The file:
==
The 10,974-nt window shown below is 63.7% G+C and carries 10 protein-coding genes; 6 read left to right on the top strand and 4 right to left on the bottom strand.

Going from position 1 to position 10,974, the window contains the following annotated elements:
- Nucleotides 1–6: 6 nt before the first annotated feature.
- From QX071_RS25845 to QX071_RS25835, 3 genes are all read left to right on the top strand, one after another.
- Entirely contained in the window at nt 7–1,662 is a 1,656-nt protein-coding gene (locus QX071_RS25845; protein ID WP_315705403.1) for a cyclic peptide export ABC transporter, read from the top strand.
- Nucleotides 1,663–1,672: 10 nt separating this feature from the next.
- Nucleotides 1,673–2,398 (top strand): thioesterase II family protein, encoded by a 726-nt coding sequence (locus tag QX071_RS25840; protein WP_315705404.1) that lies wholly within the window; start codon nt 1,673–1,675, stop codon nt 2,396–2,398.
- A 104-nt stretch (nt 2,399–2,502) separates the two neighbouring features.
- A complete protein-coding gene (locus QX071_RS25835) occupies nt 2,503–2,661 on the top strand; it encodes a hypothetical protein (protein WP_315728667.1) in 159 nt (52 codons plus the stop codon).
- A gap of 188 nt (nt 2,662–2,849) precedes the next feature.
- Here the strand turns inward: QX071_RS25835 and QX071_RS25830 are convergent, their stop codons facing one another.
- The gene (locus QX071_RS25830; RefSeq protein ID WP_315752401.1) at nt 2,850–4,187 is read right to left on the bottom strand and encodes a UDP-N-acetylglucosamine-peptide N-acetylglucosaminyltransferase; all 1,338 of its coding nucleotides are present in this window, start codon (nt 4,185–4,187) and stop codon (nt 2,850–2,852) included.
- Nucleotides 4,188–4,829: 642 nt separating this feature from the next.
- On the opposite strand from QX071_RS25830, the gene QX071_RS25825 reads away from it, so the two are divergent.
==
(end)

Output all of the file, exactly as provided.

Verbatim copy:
The 10,974-nt window shown below is 63.7% G+C and carries 10 protein-coding genes; 6 read left to right on the top strand and 4 right to left on the bottom strand.

Going from position 1 to position 10,974, the window contains the following annotated elements:
- Nucleotides 1–6: 6 nt before the first annotated feature.
- From QX071_RS25845 to QX071_RS25835, 3 genes are all read left to right on the top strand, one after another.
- Entirely contained in the window at nt 7–1,662 is a 1,656-nt protein-coding gene (locus QX071_RS25845; protein ID WP_315705403.1) for a cyclic peptide export ABC transporter, read from the top strand.
- Nucleotides 1,663–1,672: 10 nt separating this feature from the next.
- Nucleotides 1,673–2,398 (top strand): thioesterase II family protein, encoded by a 726-nt coding sequence (locus tag QX071_RS25840; protein WP_315705404.1) that lies wholly within the window; start codon nt 1,673–1,675, stop codon nt 2,396–2,398.
- A 104-nt stretch (nt 2,399–2,502) separates the two neighbouring features.
- A complete protein-coding gene (locus QX071_RS25835) occupies nt 2,503–2,661 on the top strand; it encodes a hypothetical protein (protein WP_315728667.1) in 159 nt (52 codons plus the stop codon).
- A gap of 188 nt (nt 2,662–2,849) precedes the next feature.
- Here the strand turns inward: QX071_RS25835 and QX071_RS25830 are convergent, their stop codons facing one another.
- The gene (locus QX071_RS25830; RefSeq protein ID WP_315752401.1) at nt 2,850–4,187 is read right to left on the bottom strand and encodes a UDP-N-acetylglucosamine-peptide N-acetylglucosaminyltransferase; all 1,338 of its coding nucleotides are present in this window, start codon (nt 4,185–4,187) and stop codon (nt 2,850–2,852) included.
- Nucleotides 4,188–4,829: 642 nt separating this feature from the next.
- On the opposite strand from QX071_RS25830, the gene QX071_RS25825 reads away from it, so the two are divergent.